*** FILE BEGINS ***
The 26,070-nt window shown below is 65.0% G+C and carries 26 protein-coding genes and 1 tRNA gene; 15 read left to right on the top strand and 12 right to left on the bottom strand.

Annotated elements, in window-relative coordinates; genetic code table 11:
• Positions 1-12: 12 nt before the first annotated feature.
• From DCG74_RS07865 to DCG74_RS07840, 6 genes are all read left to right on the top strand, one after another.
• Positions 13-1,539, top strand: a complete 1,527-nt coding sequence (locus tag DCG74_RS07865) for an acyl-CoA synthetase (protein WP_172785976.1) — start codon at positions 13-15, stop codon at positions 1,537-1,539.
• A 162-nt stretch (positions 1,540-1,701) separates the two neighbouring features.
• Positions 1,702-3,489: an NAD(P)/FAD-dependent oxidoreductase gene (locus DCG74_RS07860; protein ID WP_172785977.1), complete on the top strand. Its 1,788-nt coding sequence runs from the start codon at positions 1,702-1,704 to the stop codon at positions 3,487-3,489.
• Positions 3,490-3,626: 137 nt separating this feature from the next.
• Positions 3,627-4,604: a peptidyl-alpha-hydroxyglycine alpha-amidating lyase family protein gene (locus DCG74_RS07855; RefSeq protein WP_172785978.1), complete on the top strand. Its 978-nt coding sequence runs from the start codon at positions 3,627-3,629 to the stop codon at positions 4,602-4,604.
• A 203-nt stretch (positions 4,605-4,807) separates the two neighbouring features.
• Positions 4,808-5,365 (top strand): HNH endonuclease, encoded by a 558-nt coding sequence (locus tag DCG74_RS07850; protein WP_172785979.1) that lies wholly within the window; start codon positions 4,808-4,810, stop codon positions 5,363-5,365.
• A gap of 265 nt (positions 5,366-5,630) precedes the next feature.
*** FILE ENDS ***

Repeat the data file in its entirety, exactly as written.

The 26,070-nt window shown below is 65.0% G+C and carries 26 protein-coding genes and 1 tRNA gene; 15 read left to right on the top strand and 12 right to left on the bottom strand.

Annotated elements, in window-relative coordinates; genetic code table 11:
• Positions 1-12: 12 nt before the first annotated feature.
• From DCG74_RS07865 to DCG74_RS07840, 6 genes are all read left to right on the top strand, one after another.
• Positions 13-1,539, top strand: a complete 1,527-nt coding sequence (locus tag DCG74_RS07865) for an acyl-CoA synthetase (protein WP_172785976.1) — start codon at positions 13-15, stop codon at positions 1,537-1,539.
• A 162-nt stretch (positions 1,540-1,701) separates the two neighbouring features.
• Positions 1,702-3,489: an NAD(P)/FAD-dependent oxidoreductase gene (locus DCG74_RS07860; protein ID WP_172785977.1), complete on the top strand. Its 1,788-nt coding sequence runs from the start codon at positions 1,702-1,704 to the stop codon at positions 3,487-3,489.
• Positions 3,490-3,626: 137 nt separating this feature from the next.
• Positions 3,627-4,604: a peptidyl-alpha-hydroxyglycine alpha-amidating lyase family protein gene (locus DCG74_RS07855; RefSeq protein WP_172785978.1), complete on the top strand. Its 978-nt coding sequence runs from the start codon at positions 3,627-3,629 to the stop codon at positions 4,602-4,604.
• A 203-nt stretch (positions 4,605-4,807) separates the two neighbouring features.
• Positions 4,808-5,365 (top strand): HNH endonuclease, encoded by a 558-nt coding sequence (locus tag DCG74_RS07850; protein WP_172785979.1) that lies wholly within the window; start codon positions 4,808-4,810, stop codon positions 5,363-5,365.
• A gap of 265 nt (positions 5,366-5,630) precedes the next feature.